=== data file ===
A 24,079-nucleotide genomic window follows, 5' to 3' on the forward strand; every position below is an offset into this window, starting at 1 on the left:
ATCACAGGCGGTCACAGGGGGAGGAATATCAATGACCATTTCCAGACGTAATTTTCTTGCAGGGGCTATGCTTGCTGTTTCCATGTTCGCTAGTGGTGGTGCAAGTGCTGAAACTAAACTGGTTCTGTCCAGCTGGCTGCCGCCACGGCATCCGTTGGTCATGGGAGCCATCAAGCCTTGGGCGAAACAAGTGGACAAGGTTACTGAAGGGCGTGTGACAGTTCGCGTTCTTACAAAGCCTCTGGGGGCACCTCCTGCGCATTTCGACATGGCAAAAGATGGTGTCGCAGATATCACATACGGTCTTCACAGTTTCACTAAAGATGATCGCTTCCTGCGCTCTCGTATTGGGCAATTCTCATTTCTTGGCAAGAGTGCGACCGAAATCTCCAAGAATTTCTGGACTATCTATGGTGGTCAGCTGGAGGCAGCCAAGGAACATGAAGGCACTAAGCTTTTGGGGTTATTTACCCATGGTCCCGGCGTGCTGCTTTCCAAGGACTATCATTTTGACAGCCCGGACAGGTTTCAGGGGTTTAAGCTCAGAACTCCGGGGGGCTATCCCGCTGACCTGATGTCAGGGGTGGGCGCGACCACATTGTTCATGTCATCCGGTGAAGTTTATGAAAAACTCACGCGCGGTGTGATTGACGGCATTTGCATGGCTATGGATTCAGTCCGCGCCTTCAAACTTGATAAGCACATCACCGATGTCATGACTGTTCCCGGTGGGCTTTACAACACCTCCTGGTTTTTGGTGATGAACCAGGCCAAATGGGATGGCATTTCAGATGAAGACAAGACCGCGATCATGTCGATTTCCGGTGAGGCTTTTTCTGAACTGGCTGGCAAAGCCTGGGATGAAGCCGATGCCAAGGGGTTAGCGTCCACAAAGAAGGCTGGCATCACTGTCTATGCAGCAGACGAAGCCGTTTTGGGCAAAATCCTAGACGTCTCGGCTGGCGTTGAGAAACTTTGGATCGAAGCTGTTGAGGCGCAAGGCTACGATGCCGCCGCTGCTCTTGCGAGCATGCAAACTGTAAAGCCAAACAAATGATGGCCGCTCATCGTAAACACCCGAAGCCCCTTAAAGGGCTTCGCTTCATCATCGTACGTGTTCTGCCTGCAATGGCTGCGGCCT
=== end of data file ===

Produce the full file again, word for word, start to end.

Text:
A 24,079-nucleotide genomic window follows, 5' to 3' on the forward strand; every position below is an offset into this window, starting at 1 on the left:
ATCACAGGCGGTCACAGGGGGAGGAATATCAATGACCATTTCCAGACGTAATTTTCTTGCAGGGGCTATGCTTGCTGTTTCCATGTTCGCTAGTGGTGGTGCAAGTGCTGAAACTAAACTGGTTCTGTCCAGCTGGCTGCCGCCACGGCATCCGTTGGTCATGGGAGCCATCAAGCCTTGGGCGAAACAAGTGGACAAGGTTACTGAAGGGCGTGTGACAGTTCGCGTTCTTACAAAGCCTCTGGGGGCACCTCCTGCGCATTTCGACATGGCAAAAGATGGTGTCGCAGATATCACATACGGTCTTCACAGTTTCACTAAAGATGATCGCTTCCTGCGCTCTCGTATTGGGCAATTCTCATTTCTTGGCAAGAGTGCGACCGAAATCTCCAAGAATTTCTGGACTATCTATGGTGGTCAGCTGGAGGCAGCCAAGGAACATGAAGGCACTAAGCTTTTGGGGTTATTTACCCATGGTCCCGGCGTGCTGCTTTCCAAGGACTATCATTTTGACAGCCCGGACAGGTTTCAGGGGTTTAAGCTCAGAACTCCGGGGGGCTATCCCGCTGACCTGATGTCAGGGGTGGGCGCGACCACATTGTTCATGTCATCCGGTGAAGTTTATGAAAAACTCACGCGCGGTGTGATTGACGGCATTTGCATGGCTATGGATTCAGTCCGCGCCTTCAAACTTGATAAGCACATCACCGATGTCATGACTGTTCCCGGTGGGCTTTACAACACCTCCTGGTTTTTGGTGATGAACCAGGCCAAATGGGATGGCATTTCAGATGAAGACAAGACCGCGATCATGTCGATTTCCGGTGAGGCTTTTTCTGAACTGGCTGGCAAAGCCTGGGATGAAGCCGATGCCAAGGGGTTAGCGTCCACAAAGAAGGCTGGCATCACTGTCTATGCAGCAGACGAAGCCGTTTTGGGCAAAATCCTAGACGTCTCGGCTGGCGTTGAGAAACTTTGGATCGAAGCTGTTGAGGCGCAAGGCTACGATGCCGCCGCTGCTCTTGCGAGCATGCAAACTGTAAAGCCAAACAAATGATGGCCGCTCATCGTAAACACCCGAAGCCCCTTAAAGGGCTTCGCTTCATCATCGTACGTGTTCTGCCTGCAATGGCTGCGGCCT